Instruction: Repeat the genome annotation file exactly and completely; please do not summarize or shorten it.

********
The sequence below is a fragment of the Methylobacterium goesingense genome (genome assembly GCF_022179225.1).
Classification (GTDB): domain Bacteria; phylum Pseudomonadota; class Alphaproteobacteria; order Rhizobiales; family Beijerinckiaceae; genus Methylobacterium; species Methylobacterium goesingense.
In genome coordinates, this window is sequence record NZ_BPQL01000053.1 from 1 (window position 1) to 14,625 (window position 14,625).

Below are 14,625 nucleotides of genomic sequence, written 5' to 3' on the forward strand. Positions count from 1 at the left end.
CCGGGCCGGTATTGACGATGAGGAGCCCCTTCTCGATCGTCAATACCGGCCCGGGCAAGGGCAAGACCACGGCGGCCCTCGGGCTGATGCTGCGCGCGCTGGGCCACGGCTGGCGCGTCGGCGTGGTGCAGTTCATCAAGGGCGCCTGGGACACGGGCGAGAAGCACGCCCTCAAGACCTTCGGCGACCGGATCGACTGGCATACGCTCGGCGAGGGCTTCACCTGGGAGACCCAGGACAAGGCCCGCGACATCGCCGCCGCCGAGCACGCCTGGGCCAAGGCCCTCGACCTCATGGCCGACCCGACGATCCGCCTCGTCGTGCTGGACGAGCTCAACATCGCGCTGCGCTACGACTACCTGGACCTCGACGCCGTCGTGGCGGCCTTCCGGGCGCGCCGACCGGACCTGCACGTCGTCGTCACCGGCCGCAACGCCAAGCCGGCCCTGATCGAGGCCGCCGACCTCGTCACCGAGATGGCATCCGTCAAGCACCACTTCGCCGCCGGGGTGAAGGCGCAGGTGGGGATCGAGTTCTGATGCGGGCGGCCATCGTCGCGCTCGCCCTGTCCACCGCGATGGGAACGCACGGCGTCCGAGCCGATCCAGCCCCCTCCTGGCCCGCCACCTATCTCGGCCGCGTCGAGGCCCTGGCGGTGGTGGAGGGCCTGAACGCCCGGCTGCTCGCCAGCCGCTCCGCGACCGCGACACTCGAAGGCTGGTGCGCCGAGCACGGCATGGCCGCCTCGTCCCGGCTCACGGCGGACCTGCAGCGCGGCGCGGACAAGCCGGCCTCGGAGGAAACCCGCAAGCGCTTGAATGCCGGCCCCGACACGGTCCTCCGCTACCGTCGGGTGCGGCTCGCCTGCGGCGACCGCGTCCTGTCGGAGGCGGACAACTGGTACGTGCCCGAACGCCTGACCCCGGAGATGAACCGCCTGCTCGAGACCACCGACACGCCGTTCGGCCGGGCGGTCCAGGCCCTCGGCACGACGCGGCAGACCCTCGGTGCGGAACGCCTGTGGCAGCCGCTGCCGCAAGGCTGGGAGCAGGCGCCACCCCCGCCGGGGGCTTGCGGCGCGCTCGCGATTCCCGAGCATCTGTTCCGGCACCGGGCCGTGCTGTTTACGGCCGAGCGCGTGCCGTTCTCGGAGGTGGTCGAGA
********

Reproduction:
The sequence below is a fragment of the Methylobacterium goesingense genome (genome assembly GCF_022179225.1).
Classification (GTDB): domain Bacteria; phylum Pseudomonadota; class Alphaproteobacteria; order Rhizobiales; family Beijerinckiaceae; genus Methylobacterium; species Methylobacterium goesingense.
In genome coordinates, this window is sequence record NZ_BPQL01000053.1 from 1 (window position 1) to 14,625 (window position 14,625).

Below are 14,625 nucleotides of genomic sequence, written 5' to 3' on the forward strand. Positions count from 1 at the left end.
CCGGGCCGGTATTGACGATGAGGAGCCCCTTCTCGATCGTCAATACCGGCCCGGGCAAGGGCAAGACCACGGCGGCCCTCGGGCTGATGCTGCGCGCGCTGGGCCACGGCTGGCGCGTCGGCGTGGTGCAGTTCATCAAGGGCGCCTGGGACACGGGCGAGAAGCACGCCCTCAAGACCTTCGGCGACCGGATCGACTGGCATACGCTCGGCGAGGGCTTCACCTGGGAGACCCAGGACAAGGCCCGCGACATCGCCGCCGCCGAGCACGCCTGGGCCAAGGCCCTCGACCTCATGGCCGACCCGACGATCCGCCTCGTCGTGCTGGACGAGCTCAACATCGCGCTGCGCTACGACTACCTGGACCTCGACGCCGTCGTGGCGGCCTTCCGGGCGCGCCGACCGGACCTGCACGTCGTCGTCACCGGCCGCAACGCCAAGCCGGCCCTGATCGAGGCCGCCGACCTCGTCACCGAGATGGCATCCGTCAAGCACCACTTCGCCGCCGGGGTGAAGGCGCAGGTGGGGATCGAGTTCTGATGCGGGCGGCCATCGTCGCGCTCGCCCTGTCCACCGCGATGGGAACGCACGGCGTCCGAGCCGATCCAGCCCCCTCCTGGCCCGCCACCTATCTCGGCCGCGTCGAGGCCCTGGCGGTGGTGGAGGGCCTGAACGCCCGGCTGCTCGCCAGCCGCTCCGCGACCGCGACACTCGAAGGCTGGTGCGCCGAGCACGGCATGGCCGCCTCGTCCCGGCTCACGGCGGACCTGCAGCGCGGCGCGGACAAGCCGGCCTCGGAGGAAACCCGCAAGCGCTTGAATGCCGGCCCCGACACGGTCCTCCGCTACCGTCGGGTGCGGCTCGCCTGCGGCGACCGCGTCCTGTCGGAGGCGGACAACTGGTACGTGCCCGAACGCCTGACCCCGGAGATGAACCGCCTGCTCGAGACCACCGACACGCCGTTCGGCCGGGCGGTCCAGGCCCTCGGCACGACGCGGCAGACCCTCGGTGCGGAACGCCTGTGGCAGCCGCTGCCGCAAGGCTGGGAGCAGGCGCCACCCCCGCCGGGGGCTTGCGGCGCGCTCGCGATTCCCGAGCATCTGTTCCGGCACCGGGCCGTGCTGTTTACGGCCGAGCGCGTGCCGTTCTCGGAGGTGGTCGAGA